National & International

After bribery scandals, a pattern of quiet departures at Wal-Mart

Wal-Mart has substantively changed its compliance structure and personnel, at times with great fanfare and at others without a whisper.
Wal-Mart has substantively changed its compliance structure and personnel, at times with great fanfare and at others without a whisper. The Associated Press

Thomas A. Mars, formerly the chief administrative officer for Wal-Mart in the U.S., stepped down. José Luis Rodríguezmacedo Rivera, once the general counsel at Wal-Mart’s Mexican division, quietly left the company. And H. Lee Scott Jr., who was Wal-Mart’s chief executive, will retire from the board this month.

These men belong to a long list of executives from the uppermost reaches of Wal-Mart’s management who held critical positions when corruption scandals engulfed the company’s international division. Come July, almost every person on that list will no longer be with the company — but no departure has been cited by Wal-Mart as a way to clean house in the wake of those scandals.

It has been more than two years since allegations of widespread bribery surfaced about Wal-Mart de México, drawing a host of investor lawsuits and a U.S. government investigation into Wal-Mart’s global operations. The company’s financial outlay is closing in on nearly half a billion dollars as it deals with external and internal inquiries, which were set in motion by an investigation published by The New York Times.

Though the investigations are still pending, Wal-Mart has substantively changed its compliance structure and personnel, at times with great fanfare and at others without a whisper.

While the circumstances surrounding each executive’s departure are unclear, a pattern has emerged. At least eight of Wal-Mart’s most senior executives in Mexico, India and Bentonville, Ark., have left the company since the latter part of 2011, when Wal-Mart learned of The Times’ investigation.

In the same two years, the company has revamped its global compliance program. In a move that swims against the current of Wal-Mart’s corporate culture, the company has increased its compliance staff by more than 30 percent, to 2,000 people, in that short time.

Other changes the company has made — including mandating that any potential foreign corruption violations be reported to corporate headquarters and the board — may make it more difficult for senior executives to plead ignorance in the future.

It is in Wal-Mart’s interest, particularly as it negotiates with federal prosecutors, to show how it has ramped up its compliance efforts, said David Schertler, a criminal defense lawyer.

The company’s reform efforts may surface again Friday at the annual shareholders meeting, where in previous years investors have raised concerns about the inquiries.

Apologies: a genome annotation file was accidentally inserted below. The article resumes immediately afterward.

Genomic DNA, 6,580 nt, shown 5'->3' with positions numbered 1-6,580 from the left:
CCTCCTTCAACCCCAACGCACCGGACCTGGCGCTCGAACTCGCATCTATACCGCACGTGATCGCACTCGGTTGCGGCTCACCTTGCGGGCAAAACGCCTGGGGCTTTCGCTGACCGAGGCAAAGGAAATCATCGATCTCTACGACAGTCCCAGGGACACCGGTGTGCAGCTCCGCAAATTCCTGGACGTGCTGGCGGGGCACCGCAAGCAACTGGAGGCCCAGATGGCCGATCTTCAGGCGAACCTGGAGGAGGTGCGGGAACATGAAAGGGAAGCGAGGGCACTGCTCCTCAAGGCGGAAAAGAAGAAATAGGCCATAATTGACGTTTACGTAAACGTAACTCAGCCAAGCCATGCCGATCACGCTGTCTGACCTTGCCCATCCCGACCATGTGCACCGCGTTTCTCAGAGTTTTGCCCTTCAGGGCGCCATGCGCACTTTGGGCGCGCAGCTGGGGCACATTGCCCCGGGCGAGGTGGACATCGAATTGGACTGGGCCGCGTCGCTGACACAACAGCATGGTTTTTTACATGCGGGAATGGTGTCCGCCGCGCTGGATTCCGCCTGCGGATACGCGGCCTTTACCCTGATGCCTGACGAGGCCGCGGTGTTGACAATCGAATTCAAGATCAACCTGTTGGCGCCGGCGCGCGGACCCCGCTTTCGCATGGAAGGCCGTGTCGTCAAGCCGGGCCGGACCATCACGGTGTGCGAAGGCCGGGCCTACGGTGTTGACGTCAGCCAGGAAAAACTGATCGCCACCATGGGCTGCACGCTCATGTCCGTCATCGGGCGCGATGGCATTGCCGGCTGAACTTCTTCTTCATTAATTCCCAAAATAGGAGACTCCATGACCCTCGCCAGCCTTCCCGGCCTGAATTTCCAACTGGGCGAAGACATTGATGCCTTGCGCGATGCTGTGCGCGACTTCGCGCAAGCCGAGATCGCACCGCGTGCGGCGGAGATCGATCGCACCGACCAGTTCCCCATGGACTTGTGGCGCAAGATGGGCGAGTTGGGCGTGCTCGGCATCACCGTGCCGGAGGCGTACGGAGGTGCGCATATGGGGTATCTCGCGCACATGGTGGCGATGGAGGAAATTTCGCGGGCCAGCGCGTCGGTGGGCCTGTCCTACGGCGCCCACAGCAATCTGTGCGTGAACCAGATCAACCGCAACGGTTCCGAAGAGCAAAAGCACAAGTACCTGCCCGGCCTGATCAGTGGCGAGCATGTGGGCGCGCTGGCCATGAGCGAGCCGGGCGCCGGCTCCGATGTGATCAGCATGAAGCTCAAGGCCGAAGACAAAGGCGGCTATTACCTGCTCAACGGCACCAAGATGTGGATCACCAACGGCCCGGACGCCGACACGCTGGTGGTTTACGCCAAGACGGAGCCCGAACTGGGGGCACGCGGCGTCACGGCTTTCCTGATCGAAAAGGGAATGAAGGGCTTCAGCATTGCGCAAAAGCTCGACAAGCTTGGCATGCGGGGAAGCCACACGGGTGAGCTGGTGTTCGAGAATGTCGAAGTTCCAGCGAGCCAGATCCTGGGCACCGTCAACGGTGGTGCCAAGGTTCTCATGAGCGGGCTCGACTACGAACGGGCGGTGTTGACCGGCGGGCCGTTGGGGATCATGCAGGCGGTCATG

The federal investigation into Wal-Mart’s global operations centers on whether the company violated the Foreign Corrupt Practices Act, a law that prohibits companies from bribing foreign officials.

The Times reported in 2012 that Wal-Mart consistently bribed public officials in Mexico for things like building permits to speed its expansion in that country. Executives at company headquarters in Bentonville learned of those supposed misdeeds in 2005 but subsequently shut down an internal investigation instead of reporting potential violations of the law to the U.S. government.

The Justice Department declined to confirm or deny any Wal-Mart investigation.

So far, the retail giant has reported spending $439 million on investigations and its compliance program.

“If you want to get not just to the middle of the pack but to the front of the pack, you’re going to spend more,” said Jay Jorgensen, Wal-Mart’s global chief compliance officer. “The mandate that we’ve received is, let’s try to move this company to the front of compliance and really lead, and that takes an additional investment.”

Under Wal-Mart’s new system, any potential Foreign Corrupt Practices Act violation is supposed to be reported to the board’s audit committee, whose outside counsel is tasked with investigating accusations. But outside experts criticized the oversight structure, saying that the chief ethics officer, Cindy Moehring, does not have sufficient independence as long as her position falls under the jurisdiction of the company’s top legal officer, Jeffrey Gearhart, who is the company’s corporate secretary.

Lynn E. Turner, former chief accountant at the Securities and Exchange Commission, said that Gearhart’s authority over Moehring rendered the system “window dressing.”

“If the hiring and firing and setting of compensation of the ethics officer is done by the top legal officer, then it is highly unlikely employees will trust a whistleblower hotline where the tips are reported to that ethics officer,” Turner said in an email. “I think such a system is not effective.”

David W. Tovar, a Wal-Mart spokesman, said any decisions involving the hiring or firing of Moehring and Jorgensen would not be made “without consulting with the audit committee.” The panel also has input into their yearly evaluations, Tovar said.

“We are confident we have the right corporate structure to manage a strong and effective compliance and ethics program around the world,” Tovar said in an email. “Our chief compliance officer and chief ethics officer report directly to our independent audit committee on a regular and as-needed basis.”